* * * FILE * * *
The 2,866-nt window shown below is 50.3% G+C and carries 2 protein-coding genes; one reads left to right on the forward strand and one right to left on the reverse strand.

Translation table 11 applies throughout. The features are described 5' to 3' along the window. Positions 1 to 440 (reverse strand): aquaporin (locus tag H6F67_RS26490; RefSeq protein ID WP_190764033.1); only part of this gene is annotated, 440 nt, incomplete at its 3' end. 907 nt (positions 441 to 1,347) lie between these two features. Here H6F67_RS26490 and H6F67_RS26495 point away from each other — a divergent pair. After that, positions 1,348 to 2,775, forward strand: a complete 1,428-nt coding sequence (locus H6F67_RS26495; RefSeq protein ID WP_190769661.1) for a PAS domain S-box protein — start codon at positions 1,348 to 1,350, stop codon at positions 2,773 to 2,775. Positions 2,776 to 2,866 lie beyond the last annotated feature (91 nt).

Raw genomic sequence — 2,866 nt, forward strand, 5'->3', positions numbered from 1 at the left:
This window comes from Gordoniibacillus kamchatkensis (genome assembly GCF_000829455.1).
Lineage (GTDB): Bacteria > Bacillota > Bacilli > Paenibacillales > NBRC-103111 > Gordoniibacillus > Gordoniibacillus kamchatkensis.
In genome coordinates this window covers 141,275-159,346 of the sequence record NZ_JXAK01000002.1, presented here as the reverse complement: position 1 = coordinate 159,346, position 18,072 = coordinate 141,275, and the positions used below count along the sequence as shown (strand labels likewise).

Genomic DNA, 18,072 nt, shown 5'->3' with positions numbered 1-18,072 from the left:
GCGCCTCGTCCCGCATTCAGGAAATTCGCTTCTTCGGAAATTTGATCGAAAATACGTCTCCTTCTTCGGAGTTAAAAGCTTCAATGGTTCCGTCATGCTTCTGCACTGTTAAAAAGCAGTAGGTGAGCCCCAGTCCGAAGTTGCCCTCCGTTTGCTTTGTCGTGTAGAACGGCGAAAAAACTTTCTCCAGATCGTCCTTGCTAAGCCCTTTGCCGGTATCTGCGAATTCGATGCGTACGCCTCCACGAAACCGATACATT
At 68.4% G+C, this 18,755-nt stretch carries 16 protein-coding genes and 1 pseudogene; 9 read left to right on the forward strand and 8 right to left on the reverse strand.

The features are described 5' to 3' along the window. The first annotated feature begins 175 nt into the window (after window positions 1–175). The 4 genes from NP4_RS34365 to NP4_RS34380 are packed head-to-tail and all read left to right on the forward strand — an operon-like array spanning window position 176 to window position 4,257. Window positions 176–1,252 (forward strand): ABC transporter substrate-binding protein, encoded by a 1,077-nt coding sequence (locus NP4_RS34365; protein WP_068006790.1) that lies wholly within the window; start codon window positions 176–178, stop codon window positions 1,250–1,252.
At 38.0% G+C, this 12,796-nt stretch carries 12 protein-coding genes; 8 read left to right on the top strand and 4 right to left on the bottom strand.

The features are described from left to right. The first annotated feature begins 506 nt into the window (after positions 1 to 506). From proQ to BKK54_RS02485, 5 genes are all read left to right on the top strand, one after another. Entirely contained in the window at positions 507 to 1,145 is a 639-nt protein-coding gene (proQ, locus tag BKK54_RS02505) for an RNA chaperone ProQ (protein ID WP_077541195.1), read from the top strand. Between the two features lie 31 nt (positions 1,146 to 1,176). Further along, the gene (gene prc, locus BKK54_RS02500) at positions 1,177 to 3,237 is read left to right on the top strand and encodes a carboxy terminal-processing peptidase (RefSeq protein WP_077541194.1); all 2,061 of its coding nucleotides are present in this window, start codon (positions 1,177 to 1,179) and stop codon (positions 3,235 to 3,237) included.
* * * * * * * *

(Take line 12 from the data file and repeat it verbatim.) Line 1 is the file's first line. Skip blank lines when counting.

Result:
The features are described from left to right. The first annotated feature begins 506 nt into the window (after positions 1 to 506). From proQ to BKK54_RS02485, 5 genes are all read left to right on the top strand, one after another. Entirely contained in the window at positions 507 to 1,145 is a 639-nt protein-coding gene (proQ, locus tag BKK54_RS02505) for an RNA chaperone ProQ (protein ID WP_077541195.1), read from the top strand. Between the two features lie 31 nt (positions 1,146 to 1,176). Further along, the gene (gene prc, locus BKK54_RS02500) at positions 1,177 to 3,237 is read left to right on the top strand and encodes a carboxy terminal-processing peptidase (RefSeq protein WP_077541194.1); all 2,061 of its coding nucleotides are present in this window, start codon (positions 1,177 to 1,179) and stop codon (positions 3,235 to 3,237) included.